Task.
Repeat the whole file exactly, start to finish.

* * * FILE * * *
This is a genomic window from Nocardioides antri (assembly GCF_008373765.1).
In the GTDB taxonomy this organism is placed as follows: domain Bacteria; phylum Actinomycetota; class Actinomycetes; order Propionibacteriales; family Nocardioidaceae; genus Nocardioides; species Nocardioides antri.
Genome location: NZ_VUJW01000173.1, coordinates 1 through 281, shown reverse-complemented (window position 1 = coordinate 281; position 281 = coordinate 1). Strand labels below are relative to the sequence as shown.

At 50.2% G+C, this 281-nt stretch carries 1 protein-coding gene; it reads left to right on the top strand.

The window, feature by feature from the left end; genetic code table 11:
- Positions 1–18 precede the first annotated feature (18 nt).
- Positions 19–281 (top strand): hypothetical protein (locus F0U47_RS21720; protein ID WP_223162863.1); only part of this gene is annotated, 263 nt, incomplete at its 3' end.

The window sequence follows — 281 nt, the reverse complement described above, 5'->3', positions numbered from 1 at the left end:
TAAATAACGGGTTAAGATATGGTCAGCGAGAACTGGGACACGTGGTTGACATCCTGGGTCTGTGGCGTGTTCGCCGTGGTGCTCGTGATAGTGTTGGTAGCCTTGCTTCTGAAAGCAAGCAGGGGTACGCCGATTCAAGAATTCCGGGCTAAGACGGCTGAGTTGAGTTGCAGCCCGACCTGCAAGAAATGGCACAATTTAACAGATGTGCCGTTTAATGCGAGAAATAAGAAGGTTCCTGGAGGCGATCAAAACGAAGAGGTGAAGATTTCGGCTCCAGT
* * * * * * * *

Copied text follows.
This is a genomic window from Nocardioides antri (assembly GCF_008373765.1).
In the GTDB taxonomy this organism is placed as follows: domain Bacteria; phylum Actinomycetota; class Actinomycetes; order Propionibacteriales; family Nocardioidaceae; genus Nocardioides; species Nocardioides antri.
Genome location: NZ_VUJW01000173.1, coordinates 1 through 281, shown reverse-complemented (window position 1 = coordinate 281; position 281 = coordinate 1). Strand labels below are relative to the sequence as shown.

At 50.2% G+C, this 281-nt stretch carries 1 protein-coding gene; it reads left to right on the top strand.

The window, feature by feature from the left end; genetic code table 11:
- Positions 1–18 precede the first annotated feature (18 nt).
- Positions 19–281 (top strand): hypothetical protein (locus F0U47_RS21720; protein ID WP_223162863.1); only part of this gene is annotated, 263 nt, incomplete at its 3' end.

The window sequence follows — 281 nt, the reverse complement described above, 5'->3', positions numbered from 1 at the left end:
TAAATAACGGGTTAAGATATGGTCAGCGAGAACTGGGACACGTGGTTGACATCCTGGGTCTGTGGCGTGTTCGCCGTGGTGCTCGTGATAGTGTTGGTAGCCTTGCTTCTGAAAGCAAGCAGGGGTACGCCGATTCAAGAATTCCGGGCTAAGACGGCTGAGTTGAGTTGCAGCCCGACCTGCAAGAAATGGCACAATTTAACAGATGTGCCGTTTAATGCGAGAAATAAGAAGGTTCCTGGAGGCGATCAAAACGAAGAGGTGAAGATTTCGGCTCCAGT